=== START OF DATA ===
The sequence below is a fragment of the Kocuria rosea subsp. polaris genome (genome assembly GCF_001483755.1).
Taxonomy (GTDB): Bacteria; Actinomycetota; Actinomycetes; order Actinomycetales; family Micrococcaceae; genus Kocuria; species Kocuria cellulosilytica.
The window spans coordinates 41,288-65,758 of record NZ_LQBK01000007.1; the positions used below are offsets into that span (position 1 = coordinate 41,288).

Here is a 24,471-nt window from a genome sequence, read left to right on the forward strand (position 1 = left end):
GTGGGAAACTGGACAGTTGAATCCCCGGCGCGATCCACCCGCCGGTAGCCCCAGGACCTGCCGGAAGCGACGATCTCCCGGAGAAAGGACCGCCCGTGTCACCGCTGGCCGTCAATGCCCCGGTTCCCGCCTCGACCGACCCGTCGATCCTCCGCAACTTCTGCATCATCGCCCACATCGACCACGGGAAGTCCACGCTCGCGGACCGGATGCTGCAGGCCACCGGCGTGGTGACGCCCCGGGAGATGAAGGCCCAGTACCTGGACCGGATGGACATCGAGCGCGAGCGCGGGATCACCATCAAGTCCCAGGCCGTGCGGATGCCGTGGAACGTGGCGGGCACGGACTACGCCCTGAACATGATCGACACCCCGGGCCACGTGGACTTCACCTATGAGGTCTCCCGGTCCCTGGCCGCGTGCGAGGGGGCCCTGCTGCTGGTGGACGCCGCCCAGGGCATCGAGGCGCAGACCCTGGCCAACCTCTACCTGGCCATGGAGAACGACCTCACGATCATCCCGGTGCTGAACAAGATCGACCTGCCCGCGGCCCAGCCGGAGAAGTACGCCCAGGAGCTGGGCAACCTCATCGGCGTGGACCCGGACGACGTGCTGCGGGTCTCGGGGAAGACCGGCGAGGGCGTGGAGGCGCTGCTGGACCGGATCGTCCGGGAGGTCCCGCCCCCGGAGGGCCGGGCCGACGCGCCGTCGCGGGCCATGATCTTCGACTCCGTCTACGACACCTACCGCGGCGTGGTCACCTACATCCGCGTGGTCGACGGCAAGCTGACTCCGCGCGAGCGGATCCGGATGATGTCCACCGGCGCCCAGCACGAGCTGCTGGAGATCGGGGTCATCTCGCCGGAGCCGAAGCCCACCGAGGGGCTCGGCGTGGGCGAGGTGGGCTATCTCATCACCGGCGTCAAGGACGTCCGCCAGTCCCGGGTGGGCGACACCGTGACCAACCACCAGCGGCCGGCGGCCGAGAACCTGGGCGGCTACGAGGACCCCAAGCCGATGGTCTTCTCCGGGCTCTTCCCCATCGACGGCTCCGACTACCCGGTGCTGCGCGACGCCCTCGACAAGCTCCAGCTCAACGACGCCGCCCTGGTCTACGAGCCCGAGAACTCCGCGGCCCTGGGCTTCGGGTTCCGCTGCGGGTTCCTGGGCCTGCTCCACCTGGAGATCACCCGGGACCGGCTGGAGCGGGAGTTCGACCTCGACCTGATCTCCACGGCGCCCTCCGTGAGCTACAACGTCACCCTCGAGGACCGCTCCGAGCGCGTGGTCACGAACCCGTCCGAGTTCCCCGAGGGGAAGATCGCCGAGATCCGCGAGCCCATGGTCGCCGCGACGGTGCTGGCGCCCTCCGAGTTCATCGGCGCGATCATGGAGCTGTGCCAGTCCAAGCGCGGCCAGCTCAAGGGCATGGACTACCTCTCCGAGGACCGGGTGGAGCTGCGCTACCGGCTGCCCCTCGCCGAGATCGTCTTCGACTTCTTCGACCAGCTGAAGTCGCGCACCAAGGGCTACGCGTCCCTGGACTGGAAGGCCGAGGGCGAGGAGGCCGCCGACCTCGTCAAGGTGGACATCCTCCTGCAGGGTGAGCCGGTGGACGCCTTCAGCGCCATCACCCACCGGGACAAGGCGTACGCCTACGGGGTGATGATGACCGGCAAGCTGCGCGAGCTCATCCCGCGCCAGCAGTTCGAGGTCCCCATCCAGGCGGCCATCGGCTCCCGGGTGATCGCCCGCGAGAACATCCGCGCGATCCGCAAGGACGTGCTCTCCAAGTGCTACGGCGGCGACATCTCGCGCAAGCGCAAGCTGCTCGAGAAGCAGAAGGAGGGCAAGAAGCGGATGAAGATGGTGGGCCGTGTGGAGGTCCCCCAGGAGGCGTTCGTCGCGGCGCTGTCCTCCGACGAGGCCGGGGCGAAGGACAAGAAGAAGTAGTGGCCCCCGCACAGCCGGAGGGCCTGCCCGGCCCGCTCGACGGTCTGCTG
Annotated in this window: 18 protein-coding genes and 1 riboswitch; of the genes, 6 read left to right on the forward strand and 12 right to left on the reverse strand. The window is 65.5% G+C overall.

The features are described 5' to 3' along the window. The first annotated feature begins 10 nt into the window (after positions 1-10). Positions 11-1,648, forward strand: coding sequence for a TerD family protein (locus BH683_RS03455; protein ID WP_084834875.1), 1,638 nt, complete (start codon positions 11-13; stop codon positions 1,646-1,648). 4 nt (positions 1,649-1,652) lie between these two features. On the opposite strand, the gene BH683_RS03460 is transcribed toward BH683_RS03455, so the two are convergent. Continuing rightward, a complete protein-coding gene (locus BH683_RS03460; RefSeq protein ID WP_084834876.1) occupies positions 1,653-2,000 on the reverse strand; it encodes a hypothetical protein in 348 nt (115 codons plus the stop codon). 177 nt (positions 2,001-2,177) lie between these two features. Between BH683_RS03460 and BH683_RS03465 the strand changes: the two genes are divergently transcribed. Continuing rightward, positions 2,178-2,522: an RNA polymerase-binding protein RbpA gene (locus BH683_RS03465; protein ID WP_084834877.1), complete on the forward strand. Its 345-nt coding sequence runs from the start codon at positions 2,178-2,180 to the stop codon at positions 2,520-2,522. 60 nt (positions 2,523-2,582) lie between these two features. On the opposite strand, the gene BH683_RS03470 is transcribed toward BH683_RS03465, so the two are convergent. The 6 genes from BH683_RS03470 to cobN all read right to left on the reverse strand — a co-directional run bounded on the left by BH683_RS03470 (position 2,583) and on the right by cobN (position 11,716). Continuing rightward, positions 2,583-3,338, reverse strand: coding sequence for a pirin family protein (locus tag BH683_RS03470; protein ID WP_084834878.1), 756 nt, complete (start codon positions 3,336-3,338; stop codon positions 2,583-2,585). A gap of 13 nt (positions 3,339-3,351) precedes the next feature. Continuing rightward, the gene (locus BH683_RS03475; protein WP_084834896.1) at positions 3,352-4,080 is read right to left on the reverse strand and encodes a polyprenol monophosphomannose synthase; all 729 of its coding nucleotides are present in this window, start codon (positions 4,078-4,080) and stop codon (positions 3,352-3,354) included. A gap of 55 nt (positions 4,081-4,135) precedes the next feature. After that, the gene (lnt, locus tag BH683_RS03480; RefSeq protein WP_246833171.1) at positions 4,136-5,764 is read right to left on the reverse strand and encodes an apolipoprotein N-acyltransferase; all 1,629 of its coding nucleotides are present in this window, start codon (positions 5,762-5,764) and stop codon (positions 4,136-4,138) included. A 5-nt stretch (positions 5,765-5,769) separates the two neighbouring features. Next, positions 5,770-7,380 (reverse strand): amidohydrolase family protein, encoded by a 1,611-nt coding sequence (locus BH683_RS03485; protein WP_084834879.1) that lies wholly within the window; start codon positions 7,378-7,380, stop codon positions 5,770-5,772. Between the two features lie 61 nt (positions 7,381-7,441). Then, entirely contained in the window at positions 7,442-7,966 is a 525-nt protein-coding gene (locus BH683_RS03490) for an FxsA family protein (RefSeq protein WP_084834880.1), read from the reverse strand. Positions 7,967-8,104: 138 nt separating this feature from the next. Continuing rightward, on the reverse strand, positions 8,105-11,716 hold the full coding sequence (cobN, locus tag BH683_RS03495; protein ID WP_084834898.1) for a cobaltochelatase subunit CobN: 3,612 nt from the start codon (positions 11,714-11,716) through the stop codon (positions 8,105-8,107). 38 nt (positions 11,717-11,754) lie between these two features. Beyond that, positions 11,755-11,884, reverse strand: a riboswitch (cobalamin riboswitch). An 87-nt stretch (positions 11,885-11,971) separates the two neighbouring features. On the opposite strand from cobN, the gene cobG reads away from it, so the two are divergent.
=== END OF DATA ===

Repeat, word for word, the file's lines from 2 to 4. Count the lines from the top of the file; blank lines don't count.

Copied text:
Taxonomy (GTDB): Bacteria; Actinomycetota; Actinomycetes; order Actinomycetales; family Micrococcaceae; genus Kocuria; species Kocuria cellulosilytica.
The window spans coordinates 41,288-65,758 of record NZ_LQBK01000007.1; the positions used below are offsets into that span (position 1 = coordinate 41,288).

Here is a 24,471-nt window from a genome sequence, read left to right on the forward strand (position 1 = left end):